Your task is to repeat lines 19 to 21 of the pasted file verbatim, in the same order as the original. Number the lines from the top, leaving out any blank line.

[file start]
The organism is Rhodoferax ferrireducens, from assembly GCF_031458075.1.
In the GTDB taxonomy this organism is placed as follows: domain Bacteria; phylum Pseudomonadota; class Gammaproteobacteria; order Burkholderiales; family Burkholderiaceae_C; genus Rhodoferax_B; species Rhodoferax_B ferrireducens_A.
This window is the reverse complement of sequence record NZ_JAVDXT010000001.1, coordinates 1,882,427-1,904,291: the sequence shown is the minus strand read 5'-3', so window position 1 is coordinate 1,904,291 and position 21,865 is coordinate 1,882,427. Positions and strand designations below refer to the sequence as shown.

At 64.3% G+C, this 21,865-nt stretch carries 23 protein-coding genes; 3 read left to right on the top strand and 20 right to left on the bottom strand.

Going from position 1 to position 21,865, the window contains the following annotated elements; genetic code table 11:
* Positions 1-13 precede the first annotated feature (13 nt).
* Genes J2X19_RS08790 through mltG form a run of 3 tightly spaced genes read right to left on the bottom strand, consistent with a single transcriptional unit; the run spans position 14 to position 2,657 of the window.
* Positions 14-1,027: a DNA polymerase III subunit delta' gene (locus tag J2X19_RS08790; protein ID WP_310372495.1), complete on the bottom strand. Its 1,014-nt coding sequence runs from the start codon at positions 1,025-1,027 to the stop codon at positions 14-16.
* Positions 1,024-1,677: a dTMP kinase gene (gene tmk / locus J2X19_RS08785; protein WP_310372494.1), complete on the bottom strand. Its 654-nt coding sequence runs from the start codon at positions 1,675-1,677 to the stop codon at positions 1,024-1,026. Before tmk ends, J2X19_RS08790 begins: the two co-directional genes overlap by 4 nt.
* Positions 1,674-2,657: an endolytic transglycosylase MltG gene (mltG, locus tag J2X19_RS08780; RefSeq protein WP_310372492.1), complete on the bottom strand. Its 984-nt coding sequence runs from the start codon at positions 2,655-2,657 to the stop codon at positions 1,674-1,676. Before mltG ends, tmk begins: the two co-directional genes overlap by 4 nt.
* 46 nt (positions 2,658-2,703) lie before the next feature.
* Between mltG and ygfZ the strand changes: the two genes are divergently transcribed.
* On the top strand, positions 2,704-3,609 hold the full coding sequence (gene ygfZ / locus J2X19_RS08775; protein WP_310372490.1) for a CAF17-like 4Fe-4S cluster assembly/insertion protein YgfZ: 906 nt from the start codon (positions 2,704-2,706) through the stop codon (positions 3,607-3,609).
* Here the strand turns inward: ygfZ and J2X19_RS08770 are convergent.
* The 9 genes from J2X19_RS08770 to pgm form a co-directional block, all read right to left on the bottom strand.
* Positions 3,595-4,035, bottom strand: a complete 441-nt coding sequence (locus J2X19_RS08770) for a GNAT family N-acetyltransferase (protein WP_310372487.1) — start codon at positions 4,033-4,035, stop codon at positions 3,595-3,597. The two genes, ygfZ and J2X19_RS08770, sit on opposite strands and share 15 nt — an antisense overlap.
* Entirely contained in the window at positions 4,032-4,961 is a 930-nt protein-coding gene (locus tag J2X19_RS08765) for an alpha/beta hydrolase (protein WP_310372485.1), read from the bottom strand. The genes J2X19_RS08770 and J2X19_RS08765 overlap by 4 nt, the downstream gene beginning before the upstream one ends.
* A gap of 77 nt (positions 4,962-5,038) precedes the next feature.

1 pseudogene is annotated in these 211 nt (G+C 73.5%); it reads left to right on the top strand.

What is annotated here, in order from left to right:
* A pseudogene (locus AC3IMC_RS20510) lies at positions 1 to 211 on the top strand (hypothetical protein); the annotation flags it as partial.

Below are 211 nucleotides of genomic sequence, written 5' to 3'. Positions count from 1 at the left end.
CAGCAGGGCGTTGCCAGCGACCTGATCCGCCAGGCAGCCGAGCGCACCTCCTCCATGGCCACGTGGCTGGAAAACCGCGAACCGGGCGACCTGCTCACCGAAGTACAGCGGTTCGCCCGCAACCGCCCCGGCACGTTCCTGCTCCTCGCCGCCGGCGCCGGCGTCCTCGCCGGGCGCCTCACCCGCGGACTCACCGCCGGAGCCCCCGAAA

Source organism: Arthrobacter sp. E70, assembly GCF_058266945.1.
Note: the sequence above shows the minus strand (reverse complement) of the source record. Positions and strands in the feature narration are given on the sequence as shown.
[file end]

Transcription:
1 pseudogene is annotated in these 211 nt (G+C 73.5%); it reads left to right on the top strand.

What is annotated here, in order from left to right:
* A pseudogene (locus AC3IMC_RS20510) lies at positions 1 to 211 on the top strand (hypothetical protein); the annotation flags it as partial.